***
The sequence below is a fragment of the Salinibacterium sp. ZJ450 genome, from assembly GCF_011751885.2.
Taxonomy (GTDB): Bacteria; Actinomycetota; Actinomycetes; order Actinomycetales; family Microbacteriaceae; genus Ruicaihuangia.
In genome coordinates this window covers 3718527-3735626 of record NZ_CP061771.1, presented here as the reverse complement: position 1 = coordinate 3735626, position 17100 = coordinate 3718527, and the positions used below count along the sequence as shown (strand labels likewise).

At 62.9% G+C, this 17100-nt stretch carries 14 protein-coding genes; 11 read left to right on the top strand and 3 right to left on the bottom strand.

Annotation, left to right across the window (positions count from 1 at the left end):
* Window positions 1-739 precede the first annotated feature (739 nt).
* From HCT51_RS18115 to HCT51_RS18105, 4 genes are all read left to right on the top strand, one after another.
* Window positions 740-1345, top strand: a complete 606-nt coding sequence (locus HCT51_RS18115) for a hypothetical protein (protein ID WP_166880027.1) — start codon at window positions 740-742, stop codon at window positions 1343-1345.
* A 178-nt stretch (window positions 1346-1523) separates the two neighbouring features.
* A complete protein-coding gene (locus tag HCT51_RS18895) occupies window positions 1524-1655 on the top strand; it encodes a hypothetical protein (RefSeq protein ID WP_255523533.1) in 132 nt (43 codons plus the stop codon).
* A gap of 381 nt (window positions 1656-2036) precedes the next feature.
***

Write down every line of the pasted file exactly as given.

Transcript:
The sequence below is a fragment of the Salinibacterium sp. ZJ450 genome, from assembly GCF_011751885.2.
Taxonomy (GTDB): Bacteria; Actinomycetota; Actinomycetes; order Actinomycetales; family Microbacteriaceae; genus Ruicaihuangia.
In genome coordinates this window covers 3718527-3735626 of record NZ_CP061771.1, presented here as the reverse complement: position 1 = coordinate 3735626, position 17100 = coordinate 3718527, and the positions used below count along the sequence as shown (strand labels likewise).

At 62.9% G+C, this 17100-nt stretch carries 14 protein-coding genes; 11 read left to right on the top strand and 3 right to left on the bottom strand.

Annotation, left to right across the window (positions count from 1 at the left end):
* Window positions 1-739 precede the first annotated feature (739 nt).
* From HCT51_RS18115 to HCT51_RS18105, 4 genes are all read left to right on the top strand, one after another.
* Window positions 740-1345, top strand: a complete 606-nt coding sequence (locus HCT51_RS18115) for a hypothetical protein (protein ID WP_166880027.1) — start codon at window positions 740-742, stop codon at window positions 1343-1345.
* A 178-nt stretch (window positions 1346-1523) separates the two neighbouring features.
* A complete protein-coding gene (locus tag HCT51_RS18895) occupies window positions 1524-1655 on the top strand; it encodes a hypothetical protein (RefSeq protein ID WP_255523533.1) in 132 nt (43 codons plus the stop codon).
* A gap of 381 nt (window positions 1656-2036) precedes the next feature.